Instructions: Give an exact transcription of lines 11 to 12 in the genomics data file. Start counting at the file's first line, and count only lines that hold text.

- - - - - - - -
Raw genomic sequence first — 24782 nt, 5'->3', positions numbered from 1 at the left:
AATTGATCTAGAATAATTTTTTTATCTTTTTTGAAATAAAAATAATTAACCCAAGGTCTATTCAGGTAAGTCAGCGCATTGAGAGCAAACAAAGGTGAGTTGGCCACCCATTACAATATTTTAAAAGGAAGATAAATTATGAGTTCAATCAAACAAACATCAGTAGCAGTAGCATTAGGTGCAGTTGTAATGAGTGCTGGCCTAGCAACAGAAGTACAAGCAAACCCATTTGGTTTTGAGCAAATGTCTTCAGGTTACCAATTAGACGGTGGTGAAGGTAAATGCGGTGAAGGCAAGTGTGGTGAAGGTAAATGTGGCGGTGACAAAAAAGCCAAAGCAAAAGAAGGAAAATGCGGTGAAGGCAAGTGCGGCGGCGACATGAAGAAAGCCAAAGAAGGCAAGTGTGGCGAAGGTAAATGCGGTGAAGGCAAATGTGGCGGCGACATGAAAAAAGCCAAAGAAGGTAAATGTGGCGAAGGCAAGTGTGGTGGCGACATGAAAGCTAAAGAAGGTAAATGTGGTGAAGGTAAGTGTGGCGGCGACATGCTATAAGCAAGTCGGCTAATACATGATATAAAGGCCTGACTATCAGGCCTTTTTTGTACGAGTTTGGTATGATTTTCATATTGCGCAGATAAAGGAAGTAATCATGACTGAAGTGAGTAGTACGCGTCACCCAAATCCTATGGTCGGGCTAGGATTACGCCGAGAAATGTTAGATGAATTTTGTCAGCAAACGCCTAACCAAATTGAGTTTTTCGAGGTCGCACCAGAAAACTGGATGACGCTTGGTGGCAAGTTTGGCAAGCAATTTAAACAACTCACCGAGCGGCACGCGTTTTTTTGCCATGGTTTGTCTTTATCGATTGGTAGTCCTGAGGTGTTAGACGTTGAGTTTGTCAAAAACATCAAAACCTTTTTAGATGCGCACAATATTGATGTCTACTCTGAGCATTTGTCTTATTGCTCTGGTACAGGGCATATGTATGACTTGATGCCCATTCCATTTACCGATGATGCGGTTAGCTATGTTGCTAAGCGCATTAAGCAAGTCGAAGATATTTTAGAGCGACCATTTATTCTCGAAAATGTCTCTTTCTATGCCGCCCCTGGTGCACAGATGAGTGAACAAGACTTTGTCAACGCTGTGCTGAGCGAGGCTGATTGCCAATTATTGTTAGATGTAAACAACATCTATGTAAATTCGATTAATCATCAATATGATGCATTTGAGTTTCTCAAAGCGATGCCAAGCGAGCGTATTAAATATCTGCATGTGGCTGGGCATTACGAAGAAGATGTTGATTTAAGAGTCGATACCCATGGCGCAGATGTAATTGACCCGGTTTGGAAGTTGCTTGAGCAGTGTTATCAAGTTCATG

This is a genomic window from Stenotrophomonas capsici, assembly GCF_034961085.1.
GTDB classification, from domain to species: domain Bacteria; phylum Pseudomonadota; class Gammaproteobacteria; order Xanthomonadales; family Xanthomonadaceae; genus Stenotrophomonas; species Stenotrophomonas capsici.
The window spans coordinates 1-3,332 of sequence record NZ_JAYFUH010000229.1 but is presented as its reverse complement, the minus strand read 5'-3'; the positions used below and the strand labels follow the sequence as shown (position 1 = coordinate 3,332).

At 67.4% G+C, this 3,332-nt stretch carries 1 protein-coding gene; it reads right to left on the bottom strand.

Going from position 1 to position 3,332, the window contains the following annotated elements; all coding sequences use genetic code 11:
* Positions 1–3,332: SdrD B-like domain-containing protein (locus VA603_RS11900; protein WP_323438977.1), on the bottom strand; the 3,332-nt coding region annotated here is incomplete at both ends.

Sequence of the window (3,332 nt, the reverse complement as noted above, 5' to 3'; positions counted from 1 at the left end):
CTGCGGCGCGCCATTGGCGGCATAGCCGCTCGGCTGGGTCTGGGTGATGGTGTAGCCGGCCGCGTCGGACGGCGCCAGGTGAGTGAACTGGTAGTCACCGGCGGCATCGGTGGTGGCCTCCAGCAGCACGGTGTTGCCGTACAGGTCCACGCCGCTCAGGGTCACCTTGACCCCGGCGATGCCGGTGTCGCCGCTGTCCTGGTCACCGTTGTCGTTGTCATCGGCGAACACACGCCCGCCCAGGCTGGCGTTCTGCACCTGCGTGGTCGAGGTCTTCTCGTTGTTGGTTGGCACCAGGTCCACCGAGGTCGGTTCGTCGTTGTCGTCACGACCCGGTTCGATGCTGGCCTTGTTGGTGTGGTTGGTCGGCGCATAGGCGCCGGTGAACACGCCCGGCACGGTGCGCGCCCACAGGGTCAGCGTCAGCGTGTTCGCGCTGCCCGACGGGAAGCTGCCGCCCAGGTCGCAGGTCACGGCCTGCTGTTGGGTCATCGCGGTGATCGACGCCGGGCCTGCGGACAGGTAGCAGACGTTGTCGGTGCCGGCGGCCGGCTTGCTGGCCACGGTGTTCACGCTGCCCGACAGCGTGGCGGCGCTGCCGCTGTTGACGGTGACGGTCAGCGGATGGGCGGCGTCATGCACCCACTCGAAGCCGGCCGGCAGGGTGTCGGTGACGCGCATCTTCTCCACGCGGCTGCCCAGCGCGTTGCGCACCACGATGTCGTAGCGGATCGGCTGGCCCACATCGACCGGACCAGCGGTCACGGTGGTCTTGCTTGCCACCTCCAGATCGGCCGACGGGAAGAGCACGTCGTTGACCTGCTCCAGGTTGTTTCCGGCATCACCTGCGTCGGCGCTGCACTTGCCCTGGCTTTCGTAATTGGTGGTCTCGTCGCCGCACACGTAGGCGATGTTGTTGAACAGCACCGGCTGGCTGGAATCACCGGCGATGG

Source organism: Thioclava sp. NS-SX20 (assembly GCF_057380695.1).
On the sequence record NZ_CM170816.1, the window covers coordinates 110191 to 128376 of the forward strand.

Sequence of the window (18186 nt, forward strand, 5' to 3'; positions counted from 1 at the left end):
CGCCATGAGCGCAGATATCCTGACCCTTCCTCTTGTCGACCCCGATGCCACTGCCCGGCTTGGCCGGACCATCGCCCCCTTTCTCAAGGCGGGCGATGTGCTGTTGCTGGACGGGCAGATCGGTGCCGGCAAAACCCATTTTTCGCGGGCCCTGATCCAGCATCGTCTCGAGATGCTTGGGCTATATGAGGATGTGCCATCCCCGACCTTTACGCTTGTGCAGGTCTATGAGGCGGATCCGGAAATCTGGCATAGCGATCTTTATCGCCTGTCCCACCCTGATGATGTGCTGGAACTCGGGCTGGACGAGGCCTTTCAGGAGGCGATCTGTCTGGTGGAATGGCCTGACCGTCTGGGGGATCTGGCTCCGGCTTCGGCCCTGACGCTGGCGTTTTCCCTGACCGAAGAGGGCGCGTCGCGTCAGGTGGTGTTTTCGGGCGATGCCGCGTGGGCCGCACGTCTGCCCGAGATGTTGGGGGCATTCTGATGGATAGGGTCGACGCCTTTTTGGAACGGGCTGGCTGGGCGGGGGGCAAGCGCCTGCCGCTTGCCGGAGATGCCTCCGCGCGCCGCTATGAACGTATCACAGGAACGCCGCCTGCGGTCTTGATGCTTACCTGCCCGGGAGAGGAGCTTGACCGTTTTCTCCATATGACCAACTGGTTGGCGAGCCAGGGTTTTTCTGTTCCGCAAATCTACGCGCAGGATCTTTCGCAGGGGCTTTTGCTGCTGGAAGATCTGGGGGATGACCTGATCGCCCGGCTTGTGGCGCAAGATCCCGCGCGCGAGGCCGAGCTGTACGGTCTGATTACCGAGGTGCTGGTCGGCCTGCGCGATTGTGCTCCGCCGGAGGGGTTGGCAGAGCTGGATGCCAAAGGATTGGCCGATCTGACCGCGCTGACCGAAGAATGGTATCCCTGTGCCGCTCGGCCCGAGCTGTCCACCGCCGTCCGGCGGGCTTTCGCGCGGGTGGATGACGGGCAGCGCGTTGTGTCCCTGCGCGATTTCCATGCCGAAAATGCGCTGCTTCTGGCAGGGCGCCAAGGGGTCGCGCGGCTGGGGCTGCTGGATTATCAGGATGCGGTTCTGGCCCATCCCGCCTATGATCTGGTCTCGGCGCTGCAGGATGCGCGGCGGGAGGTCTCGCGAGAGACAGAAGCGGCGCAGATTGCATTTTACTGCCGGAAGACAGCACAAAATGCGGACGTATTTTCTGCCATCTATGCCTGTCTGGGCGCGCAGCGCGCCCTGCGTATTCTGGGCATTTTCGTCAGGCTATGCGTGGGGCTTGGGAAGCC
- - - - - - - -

Source organism: Thioclava sp. NS-SX20 (assembly GCF_057380695.1).
On the sequence record NZ_CM170816.1, the window covers coordinates 110191 to 128376 of the forward strand.